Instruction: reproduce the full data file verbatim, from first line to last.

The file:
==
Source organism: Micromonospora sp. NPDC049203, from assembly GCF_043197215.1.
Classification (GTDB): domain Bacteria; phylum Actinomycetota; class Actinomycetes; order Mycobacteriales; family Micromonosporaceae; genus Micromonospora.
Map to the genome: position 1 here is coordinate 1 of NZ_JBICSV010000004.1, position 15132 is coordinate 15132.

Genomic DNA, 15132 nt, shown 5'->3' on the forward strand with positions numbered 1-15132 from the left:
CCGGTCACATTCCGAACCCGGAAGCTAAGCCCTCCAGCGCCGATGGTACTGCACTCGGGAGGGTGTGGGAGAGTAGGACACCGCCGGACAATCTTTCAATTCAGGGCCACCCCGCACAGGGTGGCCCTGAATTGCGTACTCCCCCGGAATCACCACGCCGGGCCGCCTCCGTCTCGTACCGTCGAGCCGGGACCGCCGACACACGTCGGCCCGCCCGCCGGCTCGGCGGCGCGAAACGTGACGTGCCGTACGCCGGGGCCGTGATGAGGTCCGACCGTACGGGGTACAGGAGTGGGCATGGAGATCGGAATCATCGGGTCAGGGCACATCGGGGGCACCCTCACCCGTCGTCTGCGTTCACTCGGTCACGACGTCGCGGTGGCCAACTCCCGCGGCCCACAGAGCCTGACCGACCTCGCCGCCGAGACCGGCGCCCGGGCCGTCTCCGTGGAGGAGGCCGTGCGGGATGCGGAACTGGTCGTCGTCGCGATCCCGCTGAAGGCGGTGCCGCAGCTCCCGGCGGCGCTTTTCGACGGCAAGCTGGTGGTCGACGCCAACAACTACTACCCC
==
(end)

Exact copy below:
Source organism: Micromonospora sp. NPDC049203, from assembly GCF_043197215.1.
Classification (GTDB): domain Bacteria; phylum Actinomycetota; class Actinomycetes; order Mycobacteriales; family Micromonosporaceae; genus Micromonospora.
Map to the genome: position 1 here is coordinate 1 of NZ_JBICSV010000004.1, position 15132 is coordinate 15132.

Genomic DNA, 15132 nt, shown 5'->3' on the forward strand with positions numbered 1-15132 from the left:
CCGGTCACATTCCGAACCCGGAAGCTAAGCCCTCCAGCGCCGATGGTACTGCACTCGGGAGGGTGTGGGAGAGTAGGACACCGCCGGACAATCTTTCAATTCAGGGCCACCCCGCACAGGGTGGCCCTGAATTGCGTACTCCCCCGGAATCACCACGCCGGGCCGCCTCCGTCTCGTACCGTCGAGCCGGGACCGCCGACACACGTCGGCCCGCCCGCCGGCTCGGCGGCGCGAAACGTGACGTGCCGTACGCCGGGGCCGTGATGAGGTCCGACCGTACGGGGTACAGGAGTGGGCATGGAGATCGGAATCATCGGGTCAGGGCACATCGGGGGCACCCTCACCCGTCGTCTGCGTTCACTCGGTCACGACGTCGCGGTGGCCAACTCCCGCGGCCCACAGAGCCTGACCGACCTCGCCGCCGAGACCGGCGCCCGGGCCGTCTCCGTGGAGGAGGCCGTGCGGGATGCGGAACTGGTCGTCGTCGCGATCCCGCTGAAGGCGGTGCCGCAGCTCCCGGCGGCGCTTTTCGACGGCAAGCTGGTGGTCGACGCCAACAACTACTACCCC